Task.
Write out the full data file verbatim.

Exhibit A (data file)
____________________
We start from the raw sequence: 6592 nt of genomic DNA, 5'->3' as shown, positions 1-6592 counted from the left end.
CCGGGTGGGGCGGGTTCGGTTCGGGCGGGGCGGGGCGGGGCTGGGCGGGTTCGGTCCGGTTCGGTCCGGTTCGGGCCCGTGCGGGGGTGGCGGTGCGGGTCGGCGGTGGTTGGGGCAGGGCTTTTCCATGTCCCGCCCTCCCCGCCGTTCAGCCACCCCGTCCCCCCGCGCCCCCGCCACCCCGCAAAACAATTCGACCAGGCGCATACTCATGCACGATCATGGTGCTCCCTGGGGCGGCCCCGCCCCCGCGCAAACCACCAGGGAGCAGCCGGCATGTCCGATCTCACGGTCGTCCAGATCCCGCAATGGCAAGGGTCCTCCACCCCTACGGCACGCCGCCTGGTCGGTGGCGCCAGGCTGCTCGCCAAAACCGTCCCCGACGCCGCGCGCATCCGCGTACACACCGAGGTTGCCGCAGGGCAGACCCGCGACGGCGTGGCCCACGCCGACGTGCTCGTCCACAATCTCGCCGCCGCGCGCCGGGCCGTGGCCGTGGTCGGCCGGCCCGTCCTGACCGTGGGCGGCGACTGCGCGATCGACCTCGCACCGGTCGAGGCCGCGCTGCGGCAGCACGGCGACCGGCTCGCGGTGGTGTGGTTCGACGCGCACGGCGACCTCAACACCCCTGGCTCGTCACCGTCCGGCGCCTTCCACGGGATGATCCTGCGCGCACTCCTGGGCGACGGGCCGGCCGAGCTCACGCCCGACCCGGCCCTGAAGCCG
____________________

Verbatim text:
We start from the raw sequence: 6592 nt of genomic DNA, 5'->3' as shown, positions 1-6592 counted from the left end.
CCGGGTGGGGCGGGTTCGGTTCGGGCGGGGCGGGGCGGGGCTGGGCGGGTTCGGTCCGGTTCGGTCCGGTTCGGGCCCGTGCGGGGGTGGCGGTGCGGGTCGGCGGTGGTTGGGGCAGGGCTTTTCCATGTCCCGCCCTCCCCGCCGTTCAGCCACCCCGTCCCCCCGCGCCCCCGCCACCCCGCAAAACAATTCGACCAGGCGCATACTCATGCACGATCATGGTGCTCCCTGGGGCGGCCCCGCCCCCGCGCAAACCACCAGGGAGCAGCCGGCATGTCCGATCTCACGGTCGTCCAGATCCCGCAATGGCAAGGGTCCTCCACCCCTACGGCACGCCGCCTGGTCGGTGGCGCCAGGCTGCTCGCCAAAACCGTCCCCGACGCCGCGCGCATCCGCGTACACACCGAGGTTGCCGCAGGGCAGACCCGCGACGGCGTGGCCCACGCCGACGTGCTCGTCCACAATCTCGCCGCCGCGCGCCGGGCCGTGGCCGTGGTCGGCCGGCCCGTCCTGACCGTGGGCGGCGACTGCGCGATCGACCTCGCACCGGTCGAGGCCGCGCTGCGGCAGCACGGCGACCGGCTCGCGGTGGTGTGGTTCGACGCGCACGGCGACCTCAACACCCCTGGCTCGTCACCGTCCGGCGCCTTCCACGGGATGATCCTGCGCGCACTCCTGGGCGACGGGCCGGCCGAGCTCACGCCCGACCCGGCCCTGAAGCCG